Also called jaggery, this is a course, unrefined
sugar made from the sap of various palm trees or
from sugar-cane juice. It comes in two forms, a soft
honey butter texture and a harder cake-like texture.
The harder form can be crushed for sprinkling on
Phyllo dough (FEE-low): Tissue-thin layers of
pastry used in Greek and Middle Eastern dishes such
as baklava. Phyllo means "leaves" in Greek; also
called filo. Available frozen in supermarkets.
Pimiento (pih-MEN-toh): Sweet red pepper with
succulent flesh that is more aromatic than that of
its cousin, the red bell pepper. Also called
pimiento, the Spanish word for pepper. Available
fresh in late summer and fall, bottled year-round.
Much of the pimento crop is used to make paprika.
Pine nuts: Seeds from the pine cones of
certain evergreens. Their mild, pine-like flavor is
enhanced by toasting. Also called Indian nuts,
pignolias or pinons.
Pistou (pees-TOO): A mixture of crushed
basil, garlic and olive oil. It's the French version
of Italy's pesto.
Poblano chili: Dark green, shiny, curvaceous
pod about the size of an elongated green bell
pepper. On the heat scale it is medium to hot with a
raisin-like flavor. Look for poblanos in the produce
section of well stocked supermarkets. Poblanos are
stuffed with cheese and coated in an egg batter for
the famous Mexican dish, chiles rellenos.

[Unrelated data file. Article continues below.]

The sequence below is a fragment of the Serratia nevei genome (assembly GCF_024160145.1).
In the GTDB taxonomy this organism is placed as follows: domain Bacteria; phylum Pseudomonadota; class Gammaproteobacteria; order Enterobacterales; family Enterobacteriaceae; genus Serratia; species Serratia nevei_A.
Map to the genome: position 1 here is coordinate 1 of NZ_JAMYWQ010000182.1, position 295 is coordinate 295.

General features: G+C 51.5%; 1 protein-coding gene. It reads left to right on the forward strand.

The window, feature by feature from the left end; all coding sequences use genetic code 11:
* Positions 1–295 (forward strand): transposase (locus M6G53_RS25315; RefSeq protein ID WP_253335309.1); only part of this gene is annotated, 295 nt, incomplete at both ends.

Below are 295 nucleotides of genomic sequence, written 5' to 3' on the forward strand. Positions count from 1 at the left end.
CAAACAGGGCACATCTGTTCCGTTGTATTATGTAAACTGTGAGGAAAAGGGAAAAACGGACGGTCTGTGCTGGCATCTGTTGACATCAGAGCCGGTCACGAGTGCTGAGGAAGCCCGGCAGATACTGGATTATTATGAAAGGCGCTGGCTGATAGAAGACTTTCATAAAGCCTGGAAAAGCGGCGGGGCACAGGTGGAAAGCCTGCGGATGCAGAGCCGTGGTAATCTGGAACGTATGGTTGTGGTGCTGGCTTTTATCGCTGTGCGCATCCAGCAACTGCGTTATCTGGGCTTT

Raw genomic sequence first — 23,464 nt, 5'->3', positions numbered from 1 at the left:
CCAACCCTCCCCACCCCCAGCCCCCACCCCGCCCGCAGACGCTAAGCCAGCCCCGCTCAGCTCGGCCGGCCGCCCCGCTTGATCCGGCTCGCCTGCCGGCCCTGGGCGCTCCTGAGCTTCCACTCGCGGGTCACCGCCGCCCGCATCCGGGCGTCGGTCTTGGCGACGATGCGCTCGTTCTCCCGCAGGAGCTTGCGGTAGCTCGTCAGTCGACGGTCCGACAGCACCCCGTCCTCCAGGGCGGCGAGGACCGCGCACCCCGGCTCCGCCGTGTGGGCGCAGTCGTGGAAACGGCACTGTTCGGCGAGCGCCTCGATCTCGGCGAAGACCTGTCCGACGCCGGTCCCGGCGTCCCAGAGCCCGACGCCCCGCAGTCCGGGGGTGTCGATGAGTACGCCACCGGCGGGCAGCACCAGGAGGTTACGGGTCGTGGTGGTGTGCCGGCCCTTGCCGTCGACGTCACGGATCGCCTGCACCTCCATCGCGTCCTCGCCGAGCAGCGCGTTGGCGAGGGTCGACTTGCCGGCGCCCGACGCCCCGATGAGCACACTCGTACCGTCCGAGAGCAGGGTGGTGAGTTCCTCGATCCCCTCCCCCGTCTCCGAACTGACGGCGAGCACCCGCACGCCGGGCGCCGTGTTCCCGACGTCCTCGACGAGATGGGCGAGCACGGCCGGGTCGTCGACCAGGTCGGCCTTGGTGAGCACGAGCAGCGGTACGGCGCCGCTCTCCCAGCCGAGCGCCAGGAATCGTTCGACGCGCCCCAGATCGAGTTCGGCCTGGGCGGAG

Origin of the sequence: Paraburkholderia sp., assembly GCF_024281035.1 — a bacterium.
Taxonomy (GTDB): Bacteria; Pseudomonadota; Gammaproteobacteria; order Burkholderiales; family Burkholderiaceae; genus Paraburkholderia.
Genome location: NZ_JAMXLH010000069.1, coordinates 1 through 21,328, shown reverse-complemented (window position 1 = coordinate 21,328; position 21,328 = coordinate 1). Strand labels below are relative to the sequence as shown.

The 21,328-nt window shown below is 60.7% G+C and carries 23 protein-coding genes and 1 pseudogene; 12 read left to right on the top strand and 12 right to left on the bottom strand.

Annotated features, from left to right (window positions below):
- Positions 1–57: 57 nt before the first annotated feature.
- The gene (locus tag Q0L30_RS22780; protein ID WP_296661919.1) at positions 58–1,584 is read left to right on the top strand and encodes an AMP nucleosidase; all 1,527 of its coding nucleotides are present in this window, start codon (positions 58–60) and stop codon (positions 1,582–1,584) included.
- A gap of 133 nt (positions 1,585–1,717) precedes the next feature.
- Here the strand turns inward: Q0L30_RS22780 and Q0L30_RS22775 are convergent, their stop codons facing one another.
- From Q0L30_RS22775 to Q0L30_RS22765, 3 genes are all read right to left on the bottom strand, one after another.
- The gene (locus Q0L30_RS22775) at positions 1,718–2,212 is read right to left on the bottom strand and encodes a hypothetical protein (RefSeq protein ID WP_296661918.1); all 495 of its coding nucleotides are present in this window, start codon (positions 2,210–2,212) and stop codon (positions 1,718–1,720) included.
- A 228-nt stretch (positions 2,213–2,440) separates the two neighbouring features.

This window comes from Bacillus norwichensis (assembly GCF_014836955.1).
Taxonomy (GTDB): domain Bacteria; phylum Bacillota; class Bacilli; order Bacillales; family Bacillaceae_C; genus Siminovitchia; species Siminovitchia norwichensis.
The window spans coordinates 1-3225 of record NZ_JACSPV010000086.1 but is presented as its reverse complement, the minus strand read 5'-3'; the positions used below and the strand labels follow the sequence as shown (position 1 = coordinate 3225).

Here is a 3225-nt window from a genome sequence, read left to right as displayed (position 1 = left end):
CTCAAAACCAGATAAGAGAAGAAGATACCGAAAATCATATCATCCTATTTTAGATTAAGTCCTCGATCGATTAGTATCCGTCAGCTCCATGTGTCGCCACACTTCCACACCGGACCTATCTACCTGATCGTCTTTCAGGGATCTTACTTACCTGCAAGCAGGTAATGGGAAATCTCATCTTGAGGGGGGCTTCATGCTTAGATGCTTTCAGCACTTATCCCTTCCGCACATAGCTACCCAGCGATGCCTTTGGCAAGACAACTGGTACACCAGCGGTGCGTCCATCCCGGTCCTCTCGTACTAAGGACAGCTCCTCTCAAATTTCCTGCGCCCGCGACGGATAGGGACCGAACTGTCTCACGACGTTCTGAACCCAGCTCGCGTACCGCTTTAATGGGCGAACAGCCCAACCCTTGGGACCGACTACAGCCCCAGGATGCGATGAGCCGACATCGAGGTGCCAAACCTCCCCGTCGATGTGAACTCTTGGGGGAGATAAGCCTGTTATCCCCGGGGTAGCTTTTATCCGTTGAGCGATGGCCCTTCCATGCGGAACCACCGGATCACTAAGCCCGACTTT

Polenta: A cornmeal mush that is a staple in
Northern Italy. It is eaten hot like porridge or
cooled and cut into squares that are sometimes
Porcini mushrooms: An edible, wild mushroom
also known as cepes. Pale brown with a smooth, meaty
texture. Seldom available fresh in the U.S., but
often available dried in specialty markets.
Portobello mushrooms: Large tan or brownish
mushrooms with relatively flat caps reaching 6
inches across. Meaty flavor and texture, can be
grilled whole or sliced.
Powdered mustard: Dry mustard packed in a
small, square tin; also called English mustard. Very
Pumpkin seeds: Also known as pepitas, these
are a popular ingredient in Mexican dishes. Freed of
their white hull, the seeds are dark green and have
a delicate flavor that can be heightened by toasting
in a dry pan. Purchase shelled at natural foods
store and Mexican markets.